A twenty-eight year old film club Austin hipster named Richard Linklater is shooting his second feature film, Slacker. Six years prior, Linklater co-founded "The Austin Film Society" where mentors such as New York City critic George Morris were able to teach film. Despite being a college dropout, Richard Linklater took all of this alternative education and community and made a film that includes a cast of characters familiar both with the movie theater and the movie camera. The explicit references to filmmaking and film viewing is a chorus that subtly runs through Slacker, as well as in Waking Life, and Boyhood; however there are additional implicit references to the concepts of filmmaking and film viewing in these films as well.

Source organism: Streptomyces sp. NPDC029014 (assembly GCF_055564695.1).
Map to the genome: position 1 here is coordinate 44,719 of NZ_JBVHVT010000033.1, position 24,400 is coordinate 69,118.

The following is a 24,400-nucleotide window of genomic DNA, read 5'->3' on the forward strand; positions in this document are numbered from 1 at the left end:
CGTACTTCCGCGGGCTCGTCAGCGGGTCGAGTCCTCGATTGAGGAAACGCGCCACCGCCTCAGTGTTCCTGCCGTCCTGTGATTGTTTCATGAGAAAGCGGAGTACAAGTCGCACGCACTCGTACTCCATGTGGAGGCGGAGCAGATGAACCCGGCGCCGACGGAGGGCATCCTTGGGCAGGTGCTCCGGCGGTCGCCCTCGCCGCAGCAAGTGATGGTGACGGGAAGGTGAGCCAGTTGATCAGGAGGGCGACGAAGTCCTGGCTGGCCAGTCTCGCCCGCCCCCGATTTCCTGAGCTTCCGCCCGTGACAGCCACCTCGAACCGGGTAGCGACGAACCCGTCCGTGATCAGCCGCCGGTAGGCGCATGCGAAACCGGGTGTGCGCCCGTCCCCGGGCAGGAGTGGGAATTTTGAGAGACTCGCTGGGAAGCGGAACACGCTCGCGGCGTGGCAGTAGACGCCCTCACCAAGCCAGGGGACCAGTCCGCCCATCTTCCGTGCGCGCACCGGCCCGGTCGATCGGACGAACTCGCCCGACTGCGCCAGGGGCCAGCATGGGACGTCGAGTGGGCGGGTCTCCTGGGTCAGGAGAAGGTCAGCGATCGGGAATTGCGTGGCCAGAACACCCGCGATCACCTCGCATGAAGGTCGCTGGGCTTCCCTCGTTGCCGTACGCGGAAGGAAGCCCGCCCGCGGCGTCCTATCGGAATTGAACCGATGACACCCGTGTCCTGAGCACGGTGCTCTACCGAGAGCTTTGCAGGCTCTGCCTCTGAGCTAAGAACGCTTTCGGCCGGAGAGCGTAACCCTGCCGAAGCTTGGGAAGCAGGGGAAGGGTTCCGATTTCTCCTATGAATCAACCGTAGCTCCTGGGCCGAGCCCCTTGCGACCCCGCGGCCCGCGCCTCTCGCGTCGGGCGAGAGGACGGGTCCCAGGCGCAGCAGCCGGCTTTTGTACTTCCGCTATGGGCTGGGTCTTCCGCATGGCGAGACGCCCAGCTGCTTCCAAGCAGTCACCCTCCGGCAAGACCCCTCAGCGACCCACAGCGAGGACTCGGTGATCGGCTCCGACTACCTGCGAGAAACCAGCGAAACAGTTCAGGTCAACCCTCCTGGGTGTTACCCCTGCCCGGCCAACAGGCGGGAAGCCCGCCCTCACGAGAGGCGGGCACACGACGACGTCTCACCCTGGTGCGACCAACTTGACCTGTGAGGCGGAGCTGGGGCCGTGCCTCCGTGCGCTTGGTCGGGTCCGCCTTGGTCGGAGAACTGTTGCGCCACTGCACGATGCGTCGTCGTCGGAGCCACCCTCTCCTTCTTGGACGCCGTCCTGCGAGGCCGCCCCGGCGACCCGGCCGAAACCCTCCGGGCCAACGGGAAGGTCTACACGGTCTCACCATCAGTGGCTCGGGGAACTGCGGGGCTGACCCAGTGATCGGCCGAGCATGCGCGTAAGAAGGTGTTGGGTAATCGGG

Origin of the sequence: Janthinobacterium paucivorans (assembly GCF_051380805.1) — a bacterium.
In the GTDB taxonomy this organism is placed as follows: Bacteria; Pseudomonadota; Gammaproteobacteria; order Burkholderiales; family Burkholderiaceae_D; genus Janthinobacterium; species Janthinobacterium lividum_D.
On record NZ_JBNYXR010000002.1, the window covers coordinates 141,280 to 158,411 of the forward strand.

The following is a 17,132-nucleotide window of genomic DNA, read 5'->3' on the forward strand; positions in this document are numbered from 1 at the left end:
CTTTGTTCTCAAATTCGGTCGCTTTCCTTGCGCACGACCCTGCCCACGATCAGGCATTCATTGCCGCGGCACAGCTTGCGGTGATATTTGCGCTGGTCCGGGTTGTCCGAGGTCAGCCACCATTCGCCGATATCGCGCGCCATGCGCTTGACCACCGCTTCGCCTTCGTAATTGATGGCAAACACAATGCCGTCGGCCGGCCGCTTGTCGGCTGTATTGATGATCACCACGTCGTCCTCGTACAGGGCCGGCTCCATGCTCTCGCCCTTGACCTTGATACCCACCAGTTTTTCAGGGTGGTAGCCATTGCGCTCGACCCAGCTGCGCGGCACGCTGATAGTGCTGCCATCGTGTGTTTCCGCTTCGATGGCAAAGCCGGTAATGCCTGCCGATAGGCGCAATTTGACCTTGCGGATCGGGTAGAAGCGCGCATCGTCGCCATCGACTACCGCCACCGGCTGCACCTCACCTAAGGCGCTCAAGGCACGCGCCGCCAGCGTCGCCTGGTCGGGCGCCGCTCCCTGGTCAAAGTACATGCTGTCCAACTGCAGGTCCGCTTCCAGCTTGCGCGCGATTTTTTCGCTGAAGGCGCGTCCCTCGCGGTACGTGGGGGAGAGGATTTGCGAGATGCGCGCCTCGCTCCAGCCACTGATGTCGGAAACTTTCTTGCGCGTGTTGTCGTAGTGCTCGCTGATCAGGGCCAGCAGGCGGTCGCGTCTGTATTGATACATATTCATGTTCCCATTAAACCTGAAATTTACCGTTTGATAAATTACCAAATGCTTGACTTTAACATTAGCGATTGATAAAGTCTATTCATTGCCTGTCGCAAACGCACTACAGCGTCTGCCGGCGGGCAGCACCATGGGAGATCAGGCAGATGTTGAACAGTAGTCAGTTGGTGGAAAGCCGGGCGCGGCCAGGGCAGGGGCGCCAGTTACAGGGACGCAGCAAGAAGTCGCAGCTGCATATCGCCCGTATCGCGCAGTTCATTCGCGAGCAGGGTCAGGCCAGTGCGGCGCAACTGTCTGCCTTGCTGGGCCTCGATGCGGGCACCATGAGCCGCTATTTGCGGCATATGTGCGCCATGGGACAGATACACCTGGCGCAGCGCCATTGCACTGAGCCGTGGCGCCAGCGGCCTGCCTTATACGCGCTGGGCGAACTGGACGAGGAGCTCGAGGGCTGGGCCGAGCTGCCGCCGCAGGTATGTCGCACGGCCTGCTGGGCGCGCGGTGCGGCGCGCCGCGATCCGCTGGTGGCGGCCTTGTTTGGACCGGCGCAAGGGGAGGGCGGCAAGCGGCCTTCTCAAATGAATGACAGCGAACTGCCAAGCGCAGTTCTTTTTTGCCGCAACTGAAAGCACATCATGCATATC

For the past century, watching film has been a growing element of our culture, with new approaches to the medium arriving every year. In what could be considered an "experimental" film, Slacker is a relatively narrative-less film told through a series of vignettes. The very first movie we see in Slacker is a home video being projected from an 8mm film projector, while a man gets arrested for running over his mother. More powerful is the fact that the home video is actually from the director's own childhood. Later in the film, an arguing couple arrives late to a movie theater, forcing them to return later for a subsequent showing. Film is also mentioned in conversation several times in Slacker. An antagonistic bartender defends the virtues of motion pictures to a photography purist, and later a JFK assassination conspiracy theorist starts a conversation with a girl by mentioning an "anthropology of ethnographic film" class they had both taken. Cinematic conspiracy theories also run deep in this film. A paranoid, yet talkative conspiracy theorist preaches in one scene about how a particular sci-fi film he watched is a secret prophecy reflecting the hidden reality of covert government interplanetary colonization.